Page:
Let’s see a perfect example of this now. Create a new component called New.vue, this is going to show off all of the newest articles available courtesy of the HackerNews API.

Within our <template> tags I want you to add the following:

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<template>
  <div class="container">
    <item v-for="story in stories" :key="story.data.id" :story="story"></item>
  </div>
</template>

You may notice that this is identical to the code we currently have in our Homepage.vue component and you would be 100% right. We now want to update our <script> element to look like this:

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import axios from 'axios'
import Item from '@/components/Item'
export default {
  name: 'New',
  components: {
    'item': Item
  },
  data: function () {
    return {
      err: '',
      stories: []
    }
  },
  created: function () {
    axios.get('https://hacker-news.firebaseio.com/v0/newstories.json')
      .then((result) => {
        this.results = result.data.slice(0, 25)
        this.results.forEach(element => {
          axios.get('https://hacker-news.firebaseio.com/v0/item/' + element + '.json')
            .then((result) => {
              this.stories.push(result)
            })
            .catch((err) => {
              console.log(err)
            })
        })
      })
      .catch((err) => { this.err = err })
  }
}

Again, this should look identical to our Homepage.vue component, except for the fact that we are hitting the https://hacker=news.firebaseio.com/v0/newstories.json API endpoint as opposed to the topstories.json endpoint.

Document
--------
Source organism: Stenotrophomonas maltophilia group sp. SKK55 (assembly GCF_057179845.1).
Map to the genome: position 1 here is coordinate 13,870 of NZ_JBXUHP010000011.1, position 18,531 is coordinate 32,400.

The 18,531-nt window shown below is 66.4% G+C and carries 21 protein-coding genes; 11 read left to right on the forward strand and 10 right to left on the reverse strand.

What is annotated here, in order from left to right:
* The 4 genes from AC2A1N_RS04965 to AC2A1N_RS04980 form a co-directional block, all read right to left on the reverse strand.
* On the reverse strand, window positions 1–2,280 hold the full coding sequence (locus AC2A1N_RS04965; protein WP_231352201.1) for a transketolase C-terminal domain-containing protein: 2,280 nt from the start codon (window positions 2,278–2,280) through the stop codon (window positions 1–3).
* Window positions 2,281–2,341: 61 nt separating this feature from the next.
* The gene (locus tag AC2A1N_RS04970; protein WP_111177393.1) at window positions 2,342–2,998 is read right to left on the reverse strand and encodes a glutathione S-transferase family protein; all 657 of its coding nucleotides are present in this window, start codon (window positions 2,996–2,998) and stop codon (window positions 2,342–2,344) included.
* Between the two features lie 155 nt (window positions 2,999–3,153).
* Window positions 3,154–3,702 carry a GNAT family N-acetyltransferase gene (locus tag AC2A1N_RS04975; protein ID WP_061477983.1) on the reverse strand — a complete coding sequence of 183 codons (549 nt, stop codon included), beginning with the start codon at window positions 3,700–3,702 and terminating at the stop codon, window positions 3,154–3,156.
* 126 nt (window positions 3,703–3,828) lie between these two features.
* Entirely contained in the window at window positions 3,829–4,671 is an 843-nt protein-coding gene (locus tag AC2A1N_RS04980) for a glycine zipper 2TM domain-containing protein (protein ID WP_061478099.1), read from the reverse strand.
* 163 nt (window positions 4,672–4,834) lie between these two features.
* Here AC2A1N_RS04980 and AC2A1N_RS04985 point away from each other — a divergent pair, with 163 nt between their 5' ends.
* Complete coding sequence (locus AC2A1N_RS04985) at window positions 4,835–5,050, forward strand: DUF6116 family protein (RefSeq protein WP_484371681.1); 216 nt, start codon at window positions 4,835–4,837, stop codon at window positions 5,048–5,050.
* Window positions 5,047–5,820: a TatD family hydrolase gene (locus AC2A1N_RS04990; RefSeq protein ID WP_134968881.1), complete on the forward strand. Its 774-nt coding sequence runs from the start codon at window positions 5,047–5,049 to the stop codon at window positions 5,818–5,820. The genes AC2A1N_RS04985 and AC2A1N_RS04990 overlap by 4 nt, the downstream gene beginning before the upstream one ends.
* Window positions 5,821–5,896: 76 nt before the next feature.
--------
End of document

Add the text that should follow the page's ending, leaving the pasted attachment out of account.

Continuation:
Adding a ‘New’ Route

We need a new route to render our New.vue component, so fire open your /src/router/index.js and update it to have a route that maps to our New component like so:

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import Vue from 'vue'
import Router from 'vue-router'
import Homepage from '@/components/Homepage'
import New from '@/components/New'
import Single from '@/components/Single'

Vue.use(Router)

export default new Router({
  routes: [
    {
      path: '/',
      name: 'Homepage',
      component: Homepage
    },
    {
      path: '/story/:id',
      name: 'Single',
      component: Single
    },
    {
      path: '/new',
      name: 'New',
      component: New
    }
  ]
})

Updating our Navbar.vue

Finally, let’s update our Navbar.vue component so that we have a link to not only our Homepage, but also to /new so that we can decide when we want to view new stories or top stories:

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<template>
    <div class="pure-menu pure-menu-horizontal">
        <div class="container">
        <router-link :to="{ path: '/' }" class="pure-menu-heading pure-menu-link">Home</router-link>
        <ul class="pure-menu-list">
            <li class="pure-menu-item"><router-link :to="{ path: '/new' }" class="pure-menu-link">New</router-link></li>
        </ul>
        </div>
    </div>
</template>

<script>
export default {
  name: 'Navbar'
}
</script>

<style scoped>
.pure-menu {
    background-color: #E17842;
}
.pure-menu a {
    color: white;
}
</style>

Conclusion

So, in this tutorial, we looked at how we could further break up our growing application into more components and start passing information from a parent component, our Homepage.vue component, to individual Item.vue components.

We’ve covered some of the main benefits of breaking down a large, growing application into a series of smaller components. We also looked at how we could pass information between both a parent component and a series of child components using props.

In the next tutorial, we are going to look at how we can manage state within our VueJS application using Vuex and improve the performance of our application by caching API results. You can see the next tutorial here: Part 7 - Managing State with Vuex